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Enerflex (TSE:EFX) Has Announced A Dividend Of CA$0.025

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Enerflex Ltd. (TSE:EFX) has announced that it will pay a dividend of CA$0.025 per share on the 7th of July. Including this payment, the dividend yield on the stock will be 1.3%, which is a modest boost for shareholders' returns.

Check out our latest analysis for Enerflex

Enerflex's Distributions May Be Difficult To Sustain

It would be nice for the yield to be higher, but we should also check if higher levels of dividend payment would be sustainable. Enerflex is not generating a profit, but its free cash flows easily cover the dividend, leaving plenty for reinvestment in the business. In general, cash flows are more important than the more traditional measures of profit so we feel pretty comfortable with the dividend at this level.

Recent, EPS has fallen by 4.9%, so this could continue over the next year. This means that the company won't turn a profit over the next year, but with healthy cash flows at the moment the dividend could still be okay to continue.

historic-dividend
historic-dividend

Dividend Volatility

Although the company has a long dividend history, it has been cut at least once in the last 10 years. Since 2012, the first annual payment was CA$0.24, compared to the most recent full-year payment of CA$0.10. Doing the maths, this is a decline of about 8.4% per year. A company that decreases its dividend over time generally isn't what we are looking for.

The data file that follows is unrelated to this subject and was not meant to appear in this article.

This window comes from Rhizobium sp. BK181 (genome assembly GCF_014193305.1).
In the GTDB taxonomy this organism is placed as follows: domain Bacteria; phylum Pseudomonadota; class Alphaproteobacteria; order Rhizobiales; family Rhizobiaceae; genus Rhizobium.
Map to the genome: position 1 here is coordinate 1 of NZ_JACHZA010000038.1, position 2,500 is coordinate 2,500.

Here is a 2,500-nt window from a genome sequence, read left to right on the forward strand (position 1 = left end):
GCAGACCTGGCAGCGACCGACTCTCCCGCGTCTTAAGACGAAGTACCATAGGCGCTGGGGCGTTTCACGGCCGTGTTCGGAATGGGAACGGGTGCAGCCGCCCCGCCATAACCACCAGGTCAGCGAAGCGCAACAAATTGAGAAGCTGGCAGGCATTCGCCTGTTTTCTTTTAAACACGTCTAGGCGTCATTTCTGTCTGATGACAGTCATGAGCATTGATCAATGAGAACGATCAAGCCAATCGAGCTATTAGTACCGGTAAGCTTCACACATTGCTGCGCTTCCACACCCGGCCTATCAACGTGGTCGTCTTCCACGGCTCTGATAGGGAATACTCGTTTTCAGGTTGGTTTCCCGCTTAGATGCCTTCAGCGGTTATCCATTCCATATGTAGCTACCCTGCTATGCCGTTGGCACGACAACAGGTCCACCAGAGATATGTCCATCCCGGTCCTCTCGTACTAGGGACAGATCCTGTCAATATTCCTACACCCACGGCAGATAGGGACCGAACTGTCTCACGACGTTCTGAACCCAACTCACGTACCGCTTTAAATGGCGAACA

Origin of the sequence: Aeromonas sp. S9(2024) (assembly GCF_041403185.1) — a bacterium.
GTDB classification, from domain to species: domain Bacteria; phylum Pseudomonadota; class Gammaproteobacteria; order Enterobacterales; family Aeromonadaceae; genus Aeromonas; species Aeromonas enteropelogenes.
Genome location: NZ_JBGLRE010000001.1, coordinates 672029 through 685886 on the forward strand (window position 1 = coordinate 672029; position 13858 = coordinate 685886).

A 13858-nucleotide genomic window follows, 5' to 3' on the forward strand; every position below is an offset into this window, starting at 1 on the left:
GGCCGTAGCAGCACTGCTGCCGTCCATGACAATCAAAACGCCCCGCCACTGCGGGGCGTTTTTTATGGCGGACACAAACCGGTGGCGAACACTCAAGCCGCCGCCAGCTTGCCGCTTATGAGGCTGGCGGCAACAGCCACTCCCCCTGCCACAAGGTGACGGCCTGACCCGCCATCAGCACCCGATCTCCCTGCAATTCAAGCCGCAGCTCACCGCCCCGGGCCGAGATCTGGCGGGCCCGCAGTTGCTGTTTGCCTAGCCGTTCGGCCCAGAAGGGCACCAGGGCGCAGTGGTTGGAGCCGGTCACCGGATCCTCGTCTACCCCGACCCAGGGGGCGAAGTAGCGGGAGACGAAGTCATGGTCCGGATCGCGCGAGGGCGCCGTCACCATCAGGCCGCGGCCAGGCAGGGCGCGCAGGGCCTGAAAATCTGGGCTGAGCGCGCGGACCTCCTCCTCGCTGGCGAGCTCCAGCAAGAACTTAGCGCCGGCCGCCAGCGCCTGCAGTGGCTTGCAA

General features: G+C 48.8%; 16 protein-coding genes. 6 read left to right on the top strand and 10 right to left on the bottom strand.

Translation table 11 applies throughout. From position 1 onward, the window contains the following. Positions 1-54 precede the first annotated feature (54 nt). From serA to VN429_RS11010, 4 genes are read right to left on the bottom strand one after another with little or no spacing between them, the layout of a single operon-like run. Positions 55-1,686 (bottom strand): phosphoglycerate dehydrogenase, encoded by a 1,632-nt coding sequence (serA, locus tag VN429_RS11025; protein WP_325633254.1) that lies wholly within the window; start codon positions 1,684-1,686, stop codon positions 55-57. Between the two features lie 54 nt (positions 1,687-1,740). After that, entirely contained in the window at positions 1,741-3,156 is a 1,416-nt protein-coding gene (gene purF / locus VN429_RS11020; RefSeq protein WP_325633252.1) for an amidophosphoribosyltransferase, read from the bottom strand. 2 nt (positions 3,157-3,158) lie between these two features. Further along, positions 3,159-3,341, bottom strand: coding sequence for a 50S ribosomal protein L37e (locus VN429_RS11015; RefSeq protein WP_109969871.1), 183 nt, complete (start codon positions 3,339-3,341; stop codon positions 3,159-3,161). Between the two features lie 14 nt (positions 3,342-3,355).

Dividend Growth May Be Hard To Achieve

With a relatively unstable dividend, and a poor history of shrinking dividends, it's even more important to see if EPS is growing. Enerflex has seen earnings per share falling at 4.9% per year over the last five years. A modest decline in earnings isn't great, and it makes it quite unlikely that the dividend will grow in the future unless that trend can be reversed.

The Dividend Could Prove To Be Unreliable

Overall, we don't think this company makes a great dividend stock, even though the dividend wasn't cut this year. The payments haven't been particularly stable and we don't see huge growth potential, but with the dividend well covered by cash flows it could prove to be reliable over the short term. This company is not in the top tier of income providing stocks.

Investors generally tend to favour companies with a consistent, stable dividend policy as opposed to those operating an irregular one. Still, investors need to consider a host of other factors, apart from dividend payments, when analysing a company. As an example, we've identified 1 warning sign for Enerflex that you should be aware of before investing. Looking for more high-yielding dividend ideas? Try our collection of strong dividend payers.

Have feedback on this article? Concerned about the content? Get in touch with us directly. Alternatively, email editorial-team (at) simplywallst.com.

This article by Simply Wall St is general in nature. We provide commentary based on historical data and analyst forecasts only using an unbiased methodology and our articles are not intended to be financial advice. It does not constitute a recommendation to buy or sell any stock, and does not take account of your objectives, or your financial situation. We aim to bring you long-term focused analysis driven by fundamental data. Note that our analysis may not factor in the latest price-sensitive company announcements or qualitative material. Simply Wall St has no position in any stocks mentioned.

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